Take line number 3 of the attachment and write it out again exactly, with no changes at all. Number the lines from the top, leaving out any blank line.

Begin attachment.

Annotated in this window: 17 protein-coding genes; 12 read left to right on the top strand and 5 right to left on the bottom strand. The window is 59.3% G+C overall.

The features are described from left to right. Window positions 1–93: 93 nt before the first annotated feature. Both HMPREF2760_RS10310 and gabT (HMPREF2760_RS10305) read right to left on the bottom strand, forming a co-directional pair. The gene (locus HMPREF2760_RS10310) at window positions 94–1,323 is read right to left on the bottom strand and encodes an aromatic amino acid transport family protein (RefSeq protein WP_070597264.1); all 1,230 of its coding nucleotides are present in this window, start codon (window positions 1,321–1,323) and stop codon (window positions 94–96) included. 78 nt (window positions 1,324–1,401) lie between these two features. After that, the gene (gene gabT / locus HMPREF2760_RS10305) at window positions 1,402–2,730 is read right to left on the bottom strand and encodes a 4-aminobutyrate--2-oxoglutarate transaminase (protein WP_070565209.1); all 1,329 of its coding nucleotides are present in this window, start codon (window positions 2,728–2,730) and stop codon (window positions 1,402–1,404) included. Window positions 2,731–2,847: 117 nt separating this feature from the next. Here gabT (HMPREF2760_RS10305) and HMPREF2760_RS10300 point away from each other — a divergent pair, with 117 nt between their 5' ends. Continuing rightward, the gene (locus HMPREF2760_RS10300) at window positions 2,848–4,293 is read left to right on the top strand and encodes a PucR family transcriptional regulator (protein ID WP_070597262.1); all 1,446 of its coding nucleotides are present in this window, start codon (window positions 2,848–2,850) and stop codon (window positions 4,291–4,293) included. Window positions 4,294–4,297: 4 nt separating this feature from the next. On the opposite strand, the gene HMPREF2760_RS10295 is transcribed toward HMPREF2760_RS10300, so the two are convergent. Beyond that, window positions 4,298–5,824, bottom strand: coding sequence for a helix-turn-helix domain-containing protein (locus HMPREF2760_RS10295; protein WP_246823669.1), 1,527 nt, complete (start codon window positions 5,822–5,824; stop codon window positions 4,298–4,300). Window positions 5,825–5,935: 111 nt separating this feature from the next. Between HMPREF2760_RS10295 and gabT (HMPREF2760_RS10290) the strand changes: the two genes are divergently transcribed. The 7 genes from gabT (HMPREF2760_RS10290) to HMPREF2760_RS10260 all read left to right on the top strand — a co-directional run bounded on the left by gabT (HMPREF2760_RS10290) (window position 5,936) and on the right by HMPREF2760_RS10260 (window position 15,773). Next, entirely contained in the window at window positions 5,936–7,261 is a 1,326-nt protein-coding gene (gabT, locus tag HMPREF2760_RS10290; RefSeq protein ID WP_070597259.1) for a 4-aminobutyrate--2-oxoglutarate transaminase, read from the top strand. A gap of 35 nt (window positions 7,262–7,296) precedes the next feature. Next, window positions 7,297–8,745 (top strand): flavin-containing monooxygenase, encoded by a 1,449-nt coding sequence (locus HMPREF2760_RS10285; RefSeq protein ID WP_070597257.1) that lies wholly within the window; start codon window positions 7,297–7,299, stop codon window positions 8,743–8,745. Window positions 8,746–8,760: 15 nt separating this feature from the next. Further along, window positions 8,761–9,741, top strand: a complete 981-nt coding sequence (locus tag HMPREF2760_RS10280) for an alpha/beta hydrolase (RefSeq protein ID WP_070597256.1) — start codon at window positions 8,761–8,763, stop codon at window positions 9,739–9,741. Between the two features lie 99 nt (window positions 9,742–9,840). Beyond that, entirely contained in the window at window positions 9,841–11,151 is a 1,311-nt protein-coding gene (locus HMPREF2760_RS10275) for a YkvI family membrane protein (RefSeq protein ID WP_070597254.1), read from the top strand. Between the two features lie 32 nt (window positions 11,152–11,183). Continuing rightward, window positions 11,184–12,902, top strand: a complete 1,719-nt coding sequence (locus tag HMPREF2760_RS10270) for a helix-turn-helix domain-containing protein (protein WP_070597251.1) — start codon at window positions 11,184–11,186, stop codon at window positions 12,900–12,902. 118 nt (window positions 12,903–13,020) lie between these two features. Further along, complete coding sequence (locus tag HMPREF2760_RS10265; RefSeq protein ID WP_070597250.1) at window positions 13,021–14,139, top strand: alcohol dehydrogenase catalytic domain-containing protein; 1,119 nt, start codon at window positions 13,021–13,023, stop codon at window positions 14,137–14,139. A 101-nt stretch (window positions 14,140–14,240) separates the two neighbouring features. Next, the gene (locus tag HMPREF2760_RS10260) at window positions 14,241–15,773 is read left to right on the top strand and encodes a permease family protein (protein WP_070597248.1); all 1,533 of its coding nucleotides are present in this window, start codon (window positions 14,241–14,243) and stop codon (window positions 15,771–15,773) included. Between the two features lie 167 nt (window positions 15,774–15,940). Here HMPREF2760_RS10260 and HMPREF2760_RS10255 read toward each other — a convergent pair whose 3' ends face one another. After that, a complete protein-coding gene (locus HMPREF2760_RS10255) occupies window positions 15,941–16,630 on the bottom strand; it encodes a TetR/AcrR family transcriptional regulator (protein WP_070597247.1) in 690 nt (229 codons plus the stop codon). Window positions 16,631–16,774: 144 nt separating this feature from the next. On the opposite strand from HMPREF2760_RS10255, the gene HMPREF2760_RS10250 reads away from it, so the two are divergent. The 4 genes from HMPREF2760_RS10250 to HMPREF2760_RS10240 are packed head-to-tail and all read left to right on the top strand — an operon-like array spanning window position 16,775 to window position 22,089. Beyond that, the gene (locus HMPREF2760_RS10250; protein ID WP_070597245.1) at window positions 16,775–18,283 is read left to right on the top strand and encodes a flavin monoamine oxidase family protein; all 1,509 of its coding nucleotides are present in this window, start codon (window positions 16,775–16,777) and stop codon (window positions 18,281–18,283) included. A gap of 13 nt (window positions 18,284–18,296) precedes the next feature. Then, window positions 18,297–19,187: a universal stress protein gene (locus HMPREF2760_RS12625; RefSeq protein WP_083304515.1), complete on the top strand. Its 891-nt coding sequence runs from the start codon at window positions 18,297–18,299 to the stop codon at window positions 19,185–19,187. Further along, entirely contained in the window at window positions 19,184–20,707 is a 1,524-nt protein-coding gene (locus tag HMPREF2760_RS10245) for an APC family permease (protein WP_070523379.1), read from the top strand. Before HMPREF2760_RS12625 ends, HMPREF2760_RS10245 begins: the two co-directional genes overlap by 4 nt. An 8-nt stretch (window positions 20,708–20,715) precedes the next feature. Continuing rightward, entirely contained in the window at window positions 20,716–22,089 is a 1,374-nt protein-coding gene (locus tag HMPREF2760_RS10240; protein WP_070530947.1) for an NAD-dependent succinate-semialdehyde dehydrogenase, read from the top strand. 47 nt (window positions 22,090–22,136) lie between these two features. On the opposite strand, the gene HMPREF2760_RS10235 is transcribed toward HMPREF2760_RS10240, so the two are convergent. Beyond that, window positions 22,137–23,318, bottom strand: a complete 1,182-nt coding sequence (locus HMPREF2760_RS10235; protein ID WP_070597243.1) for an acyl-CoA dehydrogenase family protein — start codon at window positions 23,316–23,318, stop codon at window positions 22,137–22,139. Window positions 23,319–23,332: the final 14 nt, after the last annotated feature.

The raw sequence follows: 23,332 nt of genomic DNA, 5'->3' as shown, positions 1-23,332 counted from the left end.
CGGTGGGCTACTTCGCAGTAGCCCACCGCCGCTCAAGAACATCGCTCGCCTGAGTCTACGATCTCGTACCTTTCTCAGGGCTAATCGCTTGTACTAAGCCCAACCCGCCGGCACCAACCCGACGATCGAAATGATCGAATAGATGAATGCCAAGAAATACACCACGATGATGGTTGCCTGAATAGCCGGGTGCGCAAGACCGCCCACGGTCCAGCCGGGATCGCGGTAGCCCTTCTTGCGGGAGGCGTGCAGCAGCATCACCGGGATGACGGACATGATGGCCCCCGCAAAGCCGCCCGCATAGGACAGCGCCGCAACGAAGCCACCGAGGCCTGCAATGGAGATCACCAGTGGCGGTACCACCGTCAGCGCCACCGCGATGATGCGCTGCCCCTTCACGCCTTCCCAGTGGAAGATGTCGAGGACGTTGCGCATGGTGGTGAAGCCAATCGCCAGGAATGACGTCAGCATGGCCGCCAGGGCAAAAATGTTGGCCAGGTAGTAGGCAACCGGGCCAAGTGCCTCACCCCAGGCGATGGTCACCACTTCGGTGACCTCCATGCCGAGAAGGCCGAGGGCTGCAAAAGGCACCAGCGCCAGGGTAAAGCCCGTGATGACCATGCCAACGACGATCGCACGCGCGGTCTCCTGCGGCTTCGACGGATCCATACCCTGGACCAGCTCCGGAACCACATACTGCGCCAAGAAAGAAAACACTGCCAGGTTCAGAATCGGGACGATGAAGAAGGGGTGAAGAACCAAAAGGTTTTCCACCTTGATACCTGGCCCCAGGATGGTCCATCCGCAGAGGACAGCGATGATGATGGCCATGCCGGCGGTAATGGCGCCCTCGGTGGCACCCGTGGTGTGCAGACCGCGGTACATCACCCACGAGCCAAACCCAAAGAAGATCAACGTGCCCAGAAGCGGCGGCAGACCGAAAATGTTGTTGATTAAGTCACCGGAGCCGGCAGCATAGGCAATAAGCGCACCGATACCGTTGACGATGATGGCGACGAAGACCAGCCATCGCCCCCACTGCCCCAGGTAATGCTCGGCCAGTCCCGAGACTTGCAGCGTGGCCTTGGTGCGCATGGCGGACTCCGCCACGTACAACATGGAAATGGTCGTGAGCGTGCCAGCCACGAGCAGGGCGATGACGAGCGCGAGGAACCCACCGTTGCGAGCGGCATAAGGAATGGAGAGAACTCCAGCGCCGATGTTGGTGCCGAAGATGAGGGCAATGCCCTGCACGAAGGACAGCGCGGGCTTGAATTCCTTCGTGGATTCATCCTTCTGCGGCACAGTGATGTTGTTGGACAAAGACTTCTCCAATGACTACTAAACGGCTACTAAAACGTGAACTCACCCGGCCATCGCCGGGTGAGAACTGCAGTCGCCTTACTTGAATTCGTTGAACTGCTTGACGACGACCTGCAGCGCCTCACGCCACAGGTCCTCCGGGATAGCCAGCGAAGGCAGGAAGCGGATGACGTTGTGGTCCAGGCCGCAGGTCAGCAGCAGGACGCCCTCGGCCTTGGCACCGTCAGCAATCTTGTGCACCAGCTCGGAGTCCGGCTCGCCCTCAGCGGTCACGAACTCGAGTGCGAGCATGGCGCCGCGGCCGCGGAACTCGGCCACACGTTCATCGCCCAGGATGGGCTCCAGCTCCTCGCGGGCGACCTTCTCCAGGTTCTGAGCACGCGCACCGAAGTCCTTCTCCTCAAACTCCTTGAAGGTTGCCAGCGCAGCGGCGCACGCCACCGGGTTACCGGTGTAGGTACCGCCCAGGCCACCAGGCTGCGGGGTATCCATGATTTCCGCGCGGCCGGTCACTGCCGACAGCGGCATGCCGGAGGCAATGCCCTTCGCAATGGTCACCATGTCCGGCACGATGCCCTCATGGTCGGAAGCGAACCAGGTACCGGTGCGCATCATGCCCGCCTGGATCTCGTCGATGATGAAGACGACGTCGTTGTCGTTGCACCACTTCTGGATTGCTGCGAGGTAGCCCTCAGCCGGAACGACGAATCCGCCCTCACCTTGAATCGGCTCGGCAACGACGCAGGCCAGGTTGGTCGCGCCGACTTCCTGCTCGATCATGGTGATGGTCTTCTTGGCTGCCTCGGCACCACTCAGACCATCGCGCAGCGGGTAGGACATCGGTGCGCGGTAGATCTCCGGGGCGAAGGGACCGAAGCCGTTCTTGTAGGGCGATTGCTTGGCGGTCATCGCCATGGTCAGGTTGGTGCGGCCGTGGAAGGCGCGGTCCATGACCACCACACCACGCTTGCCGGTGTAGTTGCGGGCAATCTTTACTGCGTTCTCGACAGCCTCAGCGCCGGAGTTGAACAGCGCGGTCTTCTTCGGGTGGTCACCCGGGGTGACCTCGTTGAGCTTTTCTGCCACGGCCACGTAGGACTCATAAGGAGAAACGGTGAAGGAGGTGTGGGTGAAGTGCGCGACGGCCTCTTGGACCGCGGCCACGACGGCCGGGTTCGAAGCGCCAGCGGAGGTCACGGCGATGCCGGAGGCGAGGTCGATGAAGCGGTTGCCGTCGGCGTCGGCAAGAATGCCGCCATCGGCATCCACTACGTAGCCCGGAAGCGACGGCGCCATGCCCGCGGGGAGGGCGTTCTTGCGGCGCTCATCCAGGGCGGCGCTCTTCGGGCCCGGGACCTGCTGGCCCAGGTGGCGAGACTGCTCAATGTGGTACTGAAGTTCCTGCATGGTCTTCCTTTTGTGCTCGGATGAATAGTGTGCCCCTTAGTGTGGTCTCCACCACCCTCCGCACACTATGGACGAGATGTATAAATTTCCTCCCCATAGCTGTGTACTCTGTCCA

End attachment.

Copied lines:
The raw sequence follows: 23,332 nt of genomic DNA, 5'->3' as shown, positions 1-23,332 counted from the left end.